For the week of July 9, 2005 / 2 Tammuz 5765
Torah: Bemidbar / Numbers 19:1 - 22:1
Haftarah: Shoftim / Judges 11:1-33
Revised version of

God's Methodology

The LORD said to Moses, "Make a snake and put it up on a pole; anyone who is bitten can look at it and live." (Bemidbar / Numbers 21:8)

This week's portion contains a story that remarkably foreshadows the coming of the Messiah and the salvation that can be ours through him.

The people of Israel had criticized God and Moses yet again. As a result, God sent poisonous snakes among them. When the people confessed their sin and asked Moses to pray to God that he would remove the snakes, God prescribed an unusual solution: He told Moses to make a bronze snake and put it on a pole. Anyone bitten by a snake who then looked at the bronze snake on the pole would live and not die.

God could have, of course, made the snakes go away and heal the people who had been bitten apart from this method, but this was his chosen method. Why he did it this way is not as important as the fact that this is what he did.

Some may find this method offensive. Snakes don't represent healing and life in the Scriptures. It was a snake that tempted Eve in the Garden, and in this story it was snakes that were killing the people. Yet how tragic it would have been for those who were offended, if they would have not looked to the bronze snake and be healed.

Many years later Yeshua used this story to illustrate what he would do for us. He said,

Just as Moses lifted up the snake in the desert, so the Son of Man must be lifted up, that everyone who believes in him may have eternal life. (John 3:14, 15)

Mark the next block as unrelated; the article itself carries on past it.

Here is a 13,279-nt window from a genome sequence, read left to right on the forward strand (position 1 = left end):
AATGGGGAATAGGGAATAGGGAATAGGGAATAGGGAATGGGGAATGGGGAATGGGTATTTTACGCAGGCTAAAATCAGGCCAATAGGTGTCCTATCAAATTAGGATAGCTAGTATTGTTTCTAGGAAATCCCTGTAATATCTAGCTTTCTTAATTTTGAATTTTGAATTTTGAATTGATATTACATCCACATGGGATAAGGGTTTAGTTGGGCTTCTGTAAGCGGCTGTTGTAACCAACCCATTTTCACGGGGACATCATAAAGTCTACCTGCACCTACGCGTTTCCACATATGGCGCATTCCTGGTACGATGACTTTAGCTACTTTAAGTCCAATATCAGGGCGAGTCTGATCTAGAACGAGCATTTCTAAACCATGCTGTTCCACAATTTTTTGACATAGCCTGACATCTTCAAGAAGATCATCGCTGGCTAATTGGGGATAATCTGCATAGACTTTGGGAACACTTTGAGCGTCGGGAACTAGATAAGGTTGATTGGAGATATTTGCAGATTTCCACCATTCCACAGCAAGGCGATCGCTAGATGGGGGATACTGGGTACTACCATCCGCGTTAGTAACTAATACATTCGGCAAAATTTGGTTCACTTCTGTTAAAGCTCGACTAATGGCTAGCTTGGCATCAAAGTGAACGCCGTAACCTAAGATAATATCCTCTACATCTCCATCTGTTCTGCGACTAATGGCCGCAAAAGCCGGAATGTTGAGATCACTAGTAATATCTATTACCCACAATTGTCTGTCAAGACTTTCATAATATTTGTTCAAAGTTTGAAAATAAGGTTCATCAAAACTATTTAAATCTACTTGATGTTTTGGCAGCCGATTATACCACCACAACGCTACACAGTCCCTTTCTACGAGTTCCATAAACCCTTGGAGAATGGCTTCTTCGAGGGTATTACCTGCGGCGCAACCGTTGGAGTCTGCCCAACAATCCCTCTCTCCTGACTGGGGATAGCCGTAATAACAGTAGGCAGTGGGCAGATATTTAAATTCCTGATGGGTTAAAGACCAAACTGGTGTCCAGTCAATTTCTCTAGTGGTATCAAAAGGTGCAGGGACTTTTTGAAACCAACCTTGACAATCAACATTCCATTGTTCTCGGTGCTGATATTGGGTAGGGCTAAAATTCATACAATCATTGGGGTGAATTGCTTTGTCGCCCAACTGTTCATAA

In the garden of Eden our first parents were figuratively bitten by a snake. Having succumbed to his temptation, the poison of evil has flowed in the veins of every human being since, and has been the cause of suffering and death.

Yeshua took upon himself the consequences of what the snake did in the Garden by dieing in our place on a Roman cross. If we look to him, meaning put our trust in what he did, we, just like the people of Israel who looked to the bronze snake, can experience healing – a greater healing - eternal salvation.

The concept of the Messiah dieing on a cross is very offensive to some people. Yet the incident of the bronze serpent shows us that God does indeed use offensive methods at times.

No matter how offensive his death on the cross may seem to us, it is still God's chosen method for our salvation. Therefore let us look to him and live.

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